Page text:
The Comic Strip Century: Celebrating 100 Years of An American Art Form (1995) edited by Bill Blackbeard and Dale Crain
I’ve read more than more share of histories about comic strips, so I was less than enthused by the prospect of reading this box set. It’s two hardcover books in one box, which is a good choice, because each individual book is pretty heavy, and having it all in one book would have been unwieldy.
But I wonder whether that was the original plan? The numbering across the two volumes are continuous (i.e., the first page in the second volume is page 231), and there design on both volumes are the same (which seems like a missed opportunity).
And while I’m kvetching about the physical format — this isn’t cloth-bound: The signatures are just glued together, and you really have to crack the spine open to read it, so I guess it’ll fall apart after reading a few times. (The copy I got from ebay was previously unread.)
We start off with a thirty page historical overview (which I skipped; sorree)…
… and then the rest of these five hundred pages are just reproductions of strips, with no accompanying text.
Which is such a relief! If I had a dime for every time I’d read a strip reprint project where the editor just can’t shut up, and seems to feel the necessity for carrying on the hard sale throughout the book, I’d probably have a dollar by now. Perhaps two!
The common trope is that the editor can’t stop gushing about how great whatever artist is, and what a genius he is (always “he”), and how fantastic the page we’re looking at is… and that just makes me go all contrary and I’m like “no! this sucks!”
But this book is silent: You get the name of the artist, the name of the strip, and the year. It’s wonderful! Reading this book is the perfect experience of these old strips — every time you turn a page, there’s some new delight, reproduced wonderfully, instead of having somebody explain every minute reference, pointing out what the joke was, and draining every ounce of joy out of reading and making the book into homework.
And it’s not just Sunday pages, either — we get quite a few dailies, too.
So many people I’ve never heard about before.
And, of course, all the famous ones, too.
There’s only a handful of women cartoonists included.
Did I mention that the reproduction on this is great? The colours really pop, but not to an unnatural degree. The linework is unbelievably well reproduced on most of these things — reproduced from proofs, perhaps? The paper is white and shiny, which helps with the colours and the linework, but it’s not of that super-shiny variety, either.
My one complaint is that it’s sometimes a strain to read the lettering because of the size. It’s basically slightly larger than standard album size, and it would have helped a lot to just have it, like, 5cm wider. But that would probably have been prohibitively expensive — as it is, I’m guessing Kitchen Sink lost a lot of money on publishing this. (But then again, it’s Kevin Eastman/Ocean Group money to squander at this point, so…)
Like I mentioned, there’s also dailies included, and the book is not divided into a colour and a black-and-white section — everything just flows naturally. And with the dailies, we don’t just get a random sampling, but we get longer narratives, like this ten page Polly and Her Pals story.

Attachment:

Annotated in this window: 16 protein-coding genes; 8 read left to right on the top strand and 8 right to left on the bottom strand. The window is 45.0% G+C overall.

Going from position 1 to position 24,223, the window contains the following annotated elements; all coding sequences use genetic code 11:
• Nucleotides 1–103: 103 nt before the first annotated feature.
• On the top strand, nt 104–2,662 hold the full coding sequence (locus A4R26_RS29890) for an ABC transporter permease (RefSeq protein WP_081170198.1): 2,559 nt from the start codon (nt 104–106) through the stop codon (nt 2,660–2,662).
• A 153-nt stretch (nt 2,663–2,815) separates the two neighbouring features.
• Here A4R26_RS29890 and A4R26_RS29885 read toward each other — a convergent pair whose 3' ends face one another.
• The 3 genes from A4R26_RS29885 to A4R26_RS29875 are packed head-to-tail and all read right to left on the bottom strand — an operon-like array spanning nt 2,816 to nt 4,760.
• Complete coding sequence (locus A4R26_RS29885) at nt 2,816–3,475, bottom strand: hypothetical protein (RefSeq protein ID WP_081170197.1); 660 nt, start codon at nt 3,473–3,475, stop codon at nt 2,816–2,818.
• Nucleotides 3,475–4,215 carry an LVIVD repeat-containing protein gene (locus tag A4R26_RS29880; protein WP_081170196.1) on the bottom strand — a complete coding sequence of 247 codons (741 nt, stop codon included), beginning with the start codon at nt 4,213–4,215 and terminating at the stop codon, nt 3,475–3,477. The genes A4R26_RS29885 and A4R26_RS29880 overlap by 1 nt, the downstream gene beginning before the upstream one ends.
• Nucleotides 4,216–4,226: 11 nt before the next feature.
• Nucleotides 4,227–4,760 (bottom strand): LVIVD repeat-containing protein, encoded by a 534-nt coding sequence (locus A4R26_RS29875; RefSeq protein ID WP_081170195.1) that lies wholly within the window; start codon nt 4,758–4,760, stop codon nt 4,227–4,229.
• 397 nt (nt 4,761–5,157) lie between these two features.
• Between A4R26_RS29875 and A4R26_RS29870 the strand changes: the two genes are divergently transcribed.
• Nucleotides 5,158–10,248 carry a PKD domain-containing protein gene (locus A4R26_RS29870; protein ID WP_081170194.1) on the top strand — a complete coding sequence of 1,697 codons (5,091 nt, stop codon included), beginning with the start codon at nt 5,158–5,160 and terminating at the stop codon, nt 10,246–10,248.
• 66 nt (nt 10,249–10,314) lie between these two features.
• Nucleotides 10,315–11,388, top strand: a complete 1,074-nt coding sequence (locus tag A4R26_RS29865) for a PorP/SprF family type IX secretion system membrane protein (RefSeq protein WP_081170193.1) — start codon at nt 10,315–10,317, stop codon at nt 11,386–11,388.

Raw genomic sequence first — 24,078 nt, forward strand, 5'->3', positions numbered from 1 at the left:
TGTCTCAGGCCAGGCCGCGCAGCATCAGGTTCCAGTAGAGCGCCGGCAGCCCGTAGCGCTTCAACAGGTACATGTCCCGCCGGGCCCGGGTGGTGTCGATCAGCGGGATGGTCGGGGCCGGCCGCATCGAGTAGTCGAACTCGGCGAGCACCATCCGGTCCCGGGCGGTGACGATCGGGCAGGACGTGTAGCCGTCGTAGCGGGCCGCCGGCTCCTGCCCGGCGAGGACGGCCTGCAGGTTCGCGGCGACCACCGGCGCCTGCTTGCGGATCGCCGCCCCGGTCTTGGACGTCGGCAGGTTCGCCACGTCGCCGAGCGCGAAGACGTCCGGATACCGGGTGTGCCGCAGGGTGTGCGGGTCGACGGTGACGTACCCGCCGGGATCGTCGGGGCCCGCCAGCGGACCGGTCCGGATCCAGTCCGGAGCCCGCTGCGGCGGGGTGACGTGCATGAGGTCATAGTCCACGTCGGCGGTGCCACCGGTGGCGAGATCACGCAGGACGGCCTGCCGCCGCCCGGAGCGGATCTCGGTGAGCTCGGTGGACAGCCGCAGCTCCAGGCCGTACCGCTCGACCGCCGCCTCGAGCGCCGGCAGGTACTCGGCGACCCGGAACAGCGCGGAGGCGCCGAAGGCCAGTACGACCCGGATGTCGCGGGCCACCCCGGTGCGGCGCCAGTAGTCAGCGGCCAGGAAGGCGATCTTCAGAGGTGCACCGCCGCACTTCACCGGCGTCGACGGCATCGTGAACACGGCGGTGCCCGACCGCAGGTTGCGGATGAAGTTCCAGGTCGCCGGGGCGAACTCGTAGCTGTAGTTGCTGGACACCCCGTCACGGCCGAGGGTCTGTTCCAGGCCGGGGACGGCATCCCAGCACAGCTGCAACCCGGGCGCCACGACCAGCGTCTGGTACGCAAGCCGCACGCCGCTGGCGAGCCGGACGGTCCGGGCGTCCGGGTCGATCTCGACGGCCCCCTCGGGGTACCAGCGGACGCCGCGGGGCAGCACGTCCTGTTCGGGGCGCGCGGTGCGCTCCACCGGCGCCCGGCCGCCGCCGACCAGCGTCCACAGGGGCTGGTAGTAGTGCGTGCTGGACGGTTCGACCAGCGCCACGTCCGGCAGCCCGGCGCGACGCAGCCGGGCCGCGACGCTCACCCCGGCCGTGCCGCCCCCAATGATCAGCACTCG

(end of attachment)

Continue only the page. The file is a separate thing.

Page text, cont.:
The selection feels really thoughtful — the book does not feel like a random collection of whatever the editors could get their hands on, or to cram as many artists as possible in to these pages. Instead they make selections that include awesome art, funny bits and thrilling sequences to read.
This is, simply put, the best book of its kind I’ve ever encountered. (But I haven’t read the Smithsonian collection of strips from the 70s that was supposed to have been very influential.)
When we get to the 30s, we get more adventure serials, and the editors seem to struggle a bit more with selecting stuff. These two Buck Rogers Sunday pages look very impressive, but rather random.
Same with these two pages — it seems like the editors going more with “well, we have to include this, but… what…”, so it gets more of a “sampler” vibe. But it’s fine — they’re still picking good pages.
The longest section in the book is this Blondie sequence — we get 25 pages of this, which seems, on the face of it, an absurd way to spend 5% of the book. But no! I’ve only seen later Blondie strips, and they’re kinda dull, but this has a lot of zip, and a bunch of funny gags. Over the 25 pages, we get one long sequence about Blondie marrying Dagwood, and how much his millionaire parents opposed the marriage, and then into their married life, and it’s great. And it makes perfect sense to include it, to give a respite between all the adventure strips.
Which are mostly represented by pages like this — which makes for choppy reading, and are perhaps more to gaze at than to read when you only get a single page.
*gasp* I REMEMBER THESE PAGES!!! As a child, I had a huge (tabloid-sized) thick book that reprinted Tarzan strips, and this was one of the adventures included. Those creepy round creatures… I remember that the book seemed to come from not just a different era, but from a different world than own. I was fascinated, and I was repelled, but I haven’t seen this for, like, four decades, and I still remember it viscerally.
We do get one longer sequence of adventure-ish Sunday serials — Captain Easy by Roy Crane. It’s fun, but perhaps the reason they included it at such length was because it’s one series that hadn’t gotten a comprehensive reprinting?
And… does that Swink look suspiciously like Dave Sim’s early Cerebus design? It sure does.